You have to use this program in DOS !!! No DOS-Box, no virtual mode device manager ! You'll need an Extended Memory Driver though, HIMEM.SYS.
If you still should use Windows 3.1 (or WfW 3.11), you normally just have to leave Windows - as long as you didn't load EMM386, QEMM or any other virtual mode device manager in config.sys. If you should have, ctcm will tell you. The probably easiest way to run ctcm is to create a boot disk with nothing in the config.sys. You won't need a autoexec.bat, but if you're smart, you put the line "C:\ctcm\ctcm.exe" as only line in the autoexec.bat, where "C:\ctcm\" has to be replaced by your ctcm directory - wherever you store it on your hdd. In this case the computer will boot and straight away run ctcm.
In case you are a Windows 95 user (like me), you either anyway have a dual boot option to boot into old DOS, or you haven't (tsts !!!). If you should have the boot menu, you just choose Start in MSDOS Mode. If not, you either press F5 continuously after the BIOS POST, cause that'll get you into the boot menu, or you can get into MSDOS mode from Windows 95, via choosing Start Computer in MSDOS Mode from the shutdown menu or you'll also have to create a boot disk as described above.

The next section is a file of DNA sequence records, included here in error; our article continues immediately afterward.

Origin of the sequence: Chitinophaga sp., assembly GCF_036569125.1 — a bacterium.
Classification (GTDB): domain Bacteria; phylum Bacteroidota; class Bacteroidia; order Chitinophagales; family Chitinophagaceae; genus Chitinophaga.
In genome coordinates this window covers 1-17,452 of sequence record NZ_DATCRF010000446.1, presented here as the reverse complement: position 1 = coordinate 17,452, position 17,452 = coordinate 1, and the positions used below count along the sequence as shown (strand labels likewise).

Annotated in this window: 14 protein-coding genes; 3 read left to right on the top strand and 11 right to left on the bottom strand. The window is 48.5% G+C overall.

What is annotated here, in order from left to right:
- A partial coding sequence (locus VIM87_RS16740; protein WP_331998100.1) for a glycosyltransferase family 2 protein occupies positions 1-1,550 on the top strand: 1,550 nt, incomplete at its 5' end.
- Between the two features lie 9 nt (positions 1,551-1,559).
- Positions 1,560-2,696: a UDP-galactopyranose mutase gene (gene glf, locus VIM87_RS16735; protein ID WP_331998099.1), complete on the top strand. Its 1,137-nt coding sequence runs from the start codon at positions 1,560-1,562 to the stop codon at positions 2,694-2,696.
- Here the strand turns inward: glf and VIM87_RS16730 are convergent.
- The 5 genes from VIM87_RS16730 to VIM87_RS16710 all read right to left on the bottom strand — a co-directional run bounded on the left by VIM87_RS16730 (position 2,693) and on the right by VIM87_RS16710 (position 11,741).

The real cracks have got a boot menu for their old DOS (as myself of course ;-) ) and certainly have an option to boot with only the XMS driver, as you need it for lots of the modern games nowadays. In this case it's easiest of course, you boot this way and run ctcm, basta.
The results should speak for themselves, after all I eventually translated that nice little program ;-).
There are quite a few command line options for ctcm, but these I will explain at a later stage - or translate the readme file. You wont need any command line options for the results I would like you to send back.